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Thompson: An Even Sadder Tale of D.C. Common Core Testing

ChairsThe Washington Post’s Emma Brown, in D.C. Mulls Common Core Test Switch, explains that four years ago the D.C. schools opted for the PARCC Common Core Test rather than the Smarter Balanced assessment. Back then, little was known about the ways that the assessments would differ. Now, a powerful case can be made that the district should switch to the Smarter Balanced test.

If Common Core tests are necessary, I'd say, in an urban district the case for Smarter Balanced is overwhelming. Arguments against the transition to the more appropriate tests are worrisome.

Brown links to the blogger Ken Archer at Greater Greater Education, who has access to the minutes of a meeting of the Office of the State Superintendent of Education (OSSE). The OSSE administers the district’s tests and it is open to a change away from PARCC. Archer reports that the "OSSE discussed their intentions to engage in a series of stakeholder discussions with regards to the choice of common core next generation assessments.”

But, Chancellor Kaya Henderson has a disturbing reason for opposing the seemingly better test. Henderson opposes a transition because “teachers unions would see it as an opening to attack the Common Core and testing in general.”

The best reason for switching to the Smarter Balanced test is that it is a computer-adaptive assessment. Adaptive testing is one of the promising technologies that were undermined by No Child Left Behind. Adaptive assessments adjust the questions asked based on the test-takers’ ability to handle tougher or easier questions. They could be essential in helping 8th graders with 4th grade skills so they don't give up and drop out of school when standards are abruptly raised.

Adaptive tests provide a better measurement of students’ progress. They reduce the incentive for gaming the system by focusing on “bubble kids” or students who are near-proficient, and ignoring the lowest performing students. Moreover, the Smarter Balanced assessments require less testing time.

With Common Core, the advantage of adaptive tests should be obvious. Repeated failure does no good for anyone. The rate at which standards can be raised is determined by the success of teachers in rebuilding low-performing students’ confidence after they face inevitable setbacks. If adults do not demonstrate exquisite patience, kids are likely to dropout in mass.   

Brown and Archer explain that the PARCC test, however, is a "fixed-form" assessment. It can be reliable for assessing students who are on grade level, but it is not very good at measuring students far above or below grade level.

So, if the purpose of testing is learning, not just punishment, why would a testing consortium reject adaptive tests when imposing college readiness tests on a low-performing urban district? The question is doubly important in D.C. where gentrification is increasing the already huge gaps between top and bottom performers.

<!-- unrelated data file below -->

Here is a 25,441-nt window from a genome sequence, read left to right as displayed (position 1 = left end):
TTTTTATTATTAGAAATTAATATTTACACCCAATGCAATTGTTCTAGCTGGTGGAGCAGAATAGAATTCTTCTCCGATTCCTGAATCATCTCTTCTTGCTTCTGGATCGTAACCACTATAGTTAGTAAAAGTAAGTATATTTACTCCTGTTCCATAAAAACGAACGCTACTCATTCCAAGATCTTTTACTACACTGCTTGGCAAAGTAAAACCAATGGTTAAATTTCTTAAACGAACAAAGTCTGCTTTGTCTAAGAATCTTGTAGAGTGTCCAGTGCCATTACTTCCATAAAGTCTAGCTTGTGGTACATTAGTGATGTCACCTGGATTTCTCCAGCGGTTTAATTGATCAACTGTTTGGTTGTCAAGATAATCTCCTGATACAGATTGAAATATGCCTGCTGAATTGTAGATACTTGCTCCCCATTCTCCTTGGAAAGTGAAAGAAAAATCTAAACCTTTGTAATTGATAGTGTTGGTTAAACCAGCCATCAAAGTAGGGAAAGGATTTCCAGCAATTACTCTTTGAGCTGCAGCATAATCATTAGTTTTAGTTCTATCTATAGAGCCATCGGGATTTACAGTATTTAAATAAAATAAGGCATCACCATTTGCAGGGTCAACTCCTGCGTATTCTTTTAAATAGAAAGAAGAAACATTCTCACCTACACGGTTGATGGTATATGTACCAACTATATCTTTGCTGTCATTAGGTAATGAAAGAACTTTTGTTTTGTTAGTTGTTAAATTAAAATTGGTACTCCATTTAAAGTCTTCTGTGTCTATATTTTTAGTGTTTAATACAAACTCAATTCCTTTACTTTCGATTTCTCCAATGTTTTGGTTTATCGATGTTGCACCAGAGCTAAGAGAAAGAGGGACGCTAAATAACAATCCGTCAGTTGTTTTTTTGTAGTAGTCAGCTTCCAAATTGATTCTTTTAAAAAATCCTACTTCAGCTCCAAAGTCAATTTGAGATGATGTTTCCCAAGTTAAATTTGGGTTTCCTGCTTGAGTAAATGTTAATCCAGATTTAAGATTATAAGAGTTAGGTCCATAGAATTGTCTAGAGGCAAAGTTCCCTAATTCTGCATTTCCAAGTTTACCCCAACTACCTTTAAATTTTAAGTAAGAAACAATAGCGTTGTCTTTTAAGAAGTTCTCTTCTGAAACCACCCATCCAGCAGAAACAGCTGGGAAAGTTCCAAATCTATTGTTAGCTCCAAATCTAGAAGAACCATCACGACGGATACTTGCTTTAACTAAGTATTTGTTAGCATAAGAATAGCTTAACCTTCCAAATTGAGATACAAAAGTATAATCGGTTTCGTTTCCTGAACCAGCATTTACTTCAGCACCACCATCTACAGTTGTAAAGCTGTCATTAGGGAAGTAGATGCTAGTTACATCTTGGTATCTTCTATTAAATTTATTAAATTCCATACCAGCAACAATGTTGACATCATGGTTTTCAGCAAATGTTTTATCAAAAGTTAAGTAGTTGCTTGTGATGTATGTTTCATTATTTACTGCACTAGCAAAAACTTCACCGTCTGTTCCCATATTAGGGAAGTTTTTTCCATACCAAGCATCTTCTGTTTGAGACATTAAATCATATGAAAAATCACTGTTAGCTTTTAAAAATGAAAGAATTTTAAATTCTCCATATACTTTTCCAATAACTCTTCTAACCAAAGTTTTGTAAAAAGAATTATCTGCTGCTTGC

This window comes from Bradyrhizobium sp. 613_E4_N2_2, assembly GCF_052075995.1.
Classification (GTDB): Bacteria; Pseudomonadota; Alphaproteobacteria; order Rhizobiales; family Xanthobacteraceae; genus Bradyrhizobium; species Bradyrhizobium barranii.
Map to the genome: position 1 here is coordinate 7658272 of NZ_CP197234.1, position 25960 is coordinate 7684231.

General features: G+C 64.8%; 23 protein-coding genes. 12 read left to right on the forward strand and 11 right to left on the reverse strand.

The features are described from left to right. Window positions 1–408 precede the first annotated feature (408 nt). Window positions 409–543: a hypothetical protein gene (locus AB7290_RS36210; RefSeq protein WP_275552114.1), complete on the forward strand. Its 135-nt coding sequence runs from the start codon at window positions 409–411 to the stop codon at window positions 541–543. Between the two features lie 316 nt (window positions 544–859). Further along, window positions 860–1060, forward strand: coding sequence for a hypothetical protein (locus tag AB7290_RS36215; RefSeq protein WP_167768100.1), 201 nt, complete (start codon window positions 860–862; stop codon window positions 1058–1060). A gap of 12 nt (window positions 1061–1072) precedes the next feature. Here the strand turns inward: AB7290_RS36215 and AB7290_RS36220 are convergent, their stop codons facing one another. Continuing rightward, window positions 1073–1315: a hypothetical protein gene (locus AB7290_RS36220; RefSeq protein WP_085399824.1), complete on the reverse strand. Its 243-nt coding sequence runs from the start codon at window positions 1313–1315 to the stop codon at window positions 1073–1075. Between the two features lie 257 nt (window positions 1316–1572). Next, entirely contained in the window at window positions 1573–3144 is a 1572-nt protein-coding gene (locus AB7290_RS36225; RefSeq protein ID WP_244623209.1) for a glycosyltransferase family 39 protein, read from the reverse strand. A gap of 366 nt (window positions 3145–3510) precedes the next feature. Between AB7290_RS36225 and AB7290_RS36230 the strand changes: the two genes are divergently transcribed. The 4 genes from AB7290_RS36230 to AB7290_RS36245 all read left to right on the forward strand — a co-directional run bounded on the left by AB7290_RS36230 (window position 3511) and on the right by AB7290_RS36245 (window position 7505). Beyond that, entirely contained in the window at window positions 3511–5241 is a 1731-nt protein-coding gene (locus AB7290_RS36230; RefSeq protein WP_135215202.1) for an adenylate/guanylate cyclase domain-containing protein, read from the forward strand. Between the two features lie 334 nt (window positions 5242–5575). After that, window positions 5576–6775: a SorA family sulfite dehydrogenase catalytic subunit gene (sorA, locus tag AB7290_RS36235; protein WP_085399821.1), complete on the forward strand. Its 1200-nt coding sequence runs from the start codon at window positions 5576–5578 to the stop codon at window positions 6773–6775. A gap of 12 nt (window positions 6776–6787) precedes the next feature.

The director of policy, research and design at PARCC said that states in its consortium “made a deliberate decision not to use an adaptive test because of concerns about equity: They were afraid an adaptive test would cause teachers to lower expectations for struggling students because they knew those students wouldn’t have to answer hard questions on the end-of-year test.”

So, once again, teacher-blaming and "gotcha" is driving policy.

I must make one thing clear. I once supported Common Core standards, but it never occurred to me that its advocates would continue to pursue high-stakes tests “worth teaching to.” In theory, I knew, stakes could have been attached to adaptive tests but such an effort would have difficulty passing the smell test. Unless everyone is treated the same, it would be difficult to sustain sanctions for students or adults using tests results,  and even adaptive tests become less accurate with students who are “approximately one year above or below grade level.” Moreover, in an era of so-called accountability, it would be just as attractive to game adaptive testing (offering two tries at true and false questions, for instance) as it has been to abuse the once-promising "credit recovery" system and other assessments. But, adaptive assessments are far better tests to teach with.

I once assumed that Common Core advocates understood the need to choose between higher standards and better teaching tools, and the ratcheting up of primitive test-driven accountability.  This sorry tale of D.C.’s commitment to the punitive is just one more example of why I finally realized Common Core is doomed.-JT(@drjohnthompson) Image via.

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